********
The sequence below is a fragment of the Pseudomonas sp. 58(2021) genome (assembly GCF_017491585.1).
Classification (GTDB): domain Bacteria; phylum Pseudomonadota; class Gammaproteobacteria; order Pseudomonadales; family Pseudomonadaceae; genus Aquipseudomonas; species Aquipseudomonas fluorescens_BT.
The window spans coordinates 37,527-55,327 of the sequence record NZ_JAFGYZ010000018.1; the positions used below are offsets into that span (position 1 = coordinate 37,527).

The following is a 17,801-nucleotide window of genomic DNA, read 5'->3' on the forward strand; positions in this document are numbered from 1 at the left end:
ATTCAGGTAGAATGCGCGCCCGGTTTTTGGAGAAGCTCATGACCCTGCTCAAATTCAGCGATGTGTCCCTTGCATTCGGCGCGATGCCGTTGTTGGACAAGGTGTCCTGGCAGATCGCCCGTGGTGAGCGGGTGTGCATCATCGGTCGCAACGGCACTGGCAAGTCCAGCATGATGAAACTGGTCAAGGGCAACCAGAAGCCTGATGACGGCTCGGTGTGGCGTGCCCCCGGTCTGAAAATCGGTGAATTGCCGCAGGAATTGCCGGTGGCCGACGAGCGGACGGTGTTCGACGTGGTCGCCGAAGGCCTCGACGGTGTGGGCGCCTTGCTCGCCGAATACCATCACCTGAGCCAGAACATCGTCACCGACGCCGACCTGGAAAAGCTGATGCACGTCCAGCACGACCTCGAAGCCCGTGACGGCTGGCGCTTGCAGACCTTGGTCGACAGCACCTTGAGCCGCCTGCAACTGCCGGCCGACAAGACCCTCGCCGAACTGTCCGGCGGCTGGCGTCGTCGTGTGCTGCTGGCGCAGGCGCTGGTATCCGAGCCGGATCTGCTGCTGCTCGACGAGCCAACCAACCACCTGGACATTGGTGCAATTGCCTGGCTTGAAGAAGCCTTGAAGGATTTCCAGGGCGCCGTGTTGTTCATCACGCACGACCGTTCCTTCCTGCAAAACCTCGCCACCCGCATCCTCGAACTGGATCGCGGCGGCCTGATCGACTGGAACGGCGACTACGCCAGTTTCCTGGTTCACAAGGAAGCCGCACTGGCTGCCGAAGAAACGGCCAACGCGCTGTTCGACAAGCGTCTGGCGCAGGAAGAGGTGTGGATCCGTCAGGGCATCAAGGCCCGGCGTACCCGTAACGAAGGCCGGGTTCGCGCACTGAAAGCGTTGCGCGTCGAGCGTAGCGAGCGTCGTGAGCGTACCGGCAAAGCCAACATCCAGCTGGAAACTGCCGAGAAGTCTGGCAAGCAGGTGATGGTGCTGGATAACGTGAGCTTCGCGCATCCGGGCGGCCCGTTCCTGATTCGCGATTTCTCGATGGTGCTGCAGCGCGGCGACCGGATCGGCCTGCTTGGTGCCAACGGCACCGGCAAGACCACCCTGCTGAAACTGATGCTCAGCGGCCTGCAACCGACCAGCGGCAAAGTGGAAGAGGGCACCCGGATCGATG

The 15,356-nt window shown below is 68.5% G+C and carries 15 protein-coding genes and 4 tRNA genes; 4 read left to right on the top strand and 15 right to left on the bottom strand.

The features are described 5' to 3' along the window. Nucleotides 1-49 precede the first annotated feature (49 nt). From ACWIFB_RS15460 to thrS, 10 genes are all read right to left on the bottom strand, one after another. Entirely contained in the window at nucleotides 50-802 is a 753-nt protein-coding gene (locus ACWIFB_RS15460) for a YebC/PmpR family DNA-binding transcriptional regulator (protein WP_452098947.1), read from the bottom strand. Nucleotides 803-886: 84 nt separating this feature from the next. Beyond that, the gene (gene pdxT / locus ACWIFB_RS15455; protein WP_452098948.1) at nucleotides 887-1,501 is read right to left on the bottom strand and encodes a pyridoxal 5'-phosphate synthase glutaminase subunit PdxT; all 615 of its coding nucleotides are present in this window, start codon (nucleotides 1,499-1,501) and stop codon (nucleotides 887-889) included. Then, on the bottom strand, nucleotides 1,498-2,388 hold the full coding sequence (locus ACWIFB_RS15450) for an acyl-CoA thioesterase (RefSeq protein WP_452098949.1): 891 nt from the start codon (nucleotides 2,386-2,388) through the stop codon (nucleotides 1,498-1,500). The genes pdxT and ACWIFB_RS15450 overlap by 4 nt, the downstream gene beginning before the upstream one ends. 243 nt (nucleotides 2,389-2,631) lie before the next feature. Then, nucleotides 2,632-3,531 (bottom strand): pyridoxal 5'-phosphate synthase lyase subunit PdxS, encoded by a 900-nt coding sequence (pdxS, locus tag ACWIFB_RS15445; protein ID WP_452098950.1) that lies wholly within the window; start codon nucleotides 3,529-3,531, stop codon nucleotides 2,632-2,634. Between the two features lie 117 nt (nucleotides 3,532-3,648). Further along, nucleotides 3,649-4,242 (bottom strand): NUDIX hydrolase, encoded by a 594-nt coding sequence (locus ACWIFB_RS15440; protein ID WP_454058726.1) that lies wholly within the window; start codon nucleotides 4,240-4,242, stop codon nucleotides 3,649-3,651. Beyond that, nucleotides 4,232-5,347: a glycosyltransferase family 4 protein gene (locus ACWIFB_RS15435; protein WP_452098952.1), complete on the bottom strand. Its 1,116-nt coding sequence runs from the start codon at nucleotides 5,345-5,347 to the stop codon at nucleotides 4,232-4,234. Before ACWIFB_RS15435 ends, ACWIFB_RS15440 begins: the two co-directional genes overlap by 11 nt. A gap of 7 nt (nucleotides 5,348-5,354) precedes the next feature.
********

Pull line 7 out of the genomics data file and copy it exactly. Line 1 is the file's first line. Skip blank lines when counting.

The features are described 5' to 3' along the window. Nucleotides 1-49 precede the first annotated feature (49 nt). From ACWIFB_RS15460 to thrS, 10 genes are all read right to left on the bottom strand, one after another. Entirely contained in the window at nucleotides 50-802 is a 753-nt protein-coding gene (locus ACWIFB_RS15460) for a YebC/PmpR family DNA-binding transcriptional regulator (protein WP_452098947.1), read from the bottom strand. Nucleotides 803-886: 84 nt separating this feature from the next. Beyond that, the gene (gene pdxT / locus ACWIFB_RS15455; protein WP_452098948.1) at nucleotides 887-1,501 is read right to left on the bottom strand and encodes a pyridoxal 5'-phosphate synthase glutaminase subunit PdxT; all 615 of its coding nucleotides are present in this window, start codon (nucleotides 1,499-1,501) and stop codon (nucleotides 887-889) included. Then, on the bottom strand, nucleotides 1,498-2,388 hold the full coding sequence (locus ACWIFB_RS15450) for an acyl-CoA thioesterase (RefSeq protein WP_452098949.1): 891 nt from the start codon (nucleotides 2,386-2,388) through the stop codon (nucleotides 1,498-1,500). The genes pdxT and ACWIFB_RS15450 overlap by 4 nt, the downstream gene beginning before the upstream one ends. 243 nt (nucleotides 2,389-2,631) lie before the next feature. Then, nucleotides 2,632-3,531 (bottom strand): pyridoxal 5'-phosphate synthase lyase subunit PdxS, encoded by a 900-nt coding sequence (pdxS, locus tag ACWIFB_RS15445; protein ID WP_452098950.1) that lies wholly within the window; start codon nucleotides 3,529-3,531, stop codon nucleotides 2,632-2,634. Between the two features lie 117 nt (nucleotides 3,532-3,648). Further along, nucleotides 3,649-4,242 (bottom strand): NUDIX hydrolase, encoded by a 594-nt coding sequence (locus ACWIFB_RS15440; protein ID WP_454058726.1) that lies wholly within the window; start codon nucleotides 4,240-4,242, stop codon nucleotides 3,649-3,651. Beyond that, nucleotides 4,232-5,347: a glycosyltransferase family 4 protein gene (locus ACWIFB_RS15435; protein WP_452098952.1), complete on the bottom strand. Its 1,116-nt coding sequence runs from the start codon at nucleotides 5,345-5,347 to the stop codon at nucleotides 4,232-4,234. Before ACWIFB_RS15435 ends, ACWIFB_RS15440 begins: the two co-directional genes overlap by 11 nt. A gap of 7 nt (nucleotides 5,348-5,354) precedes the next feature.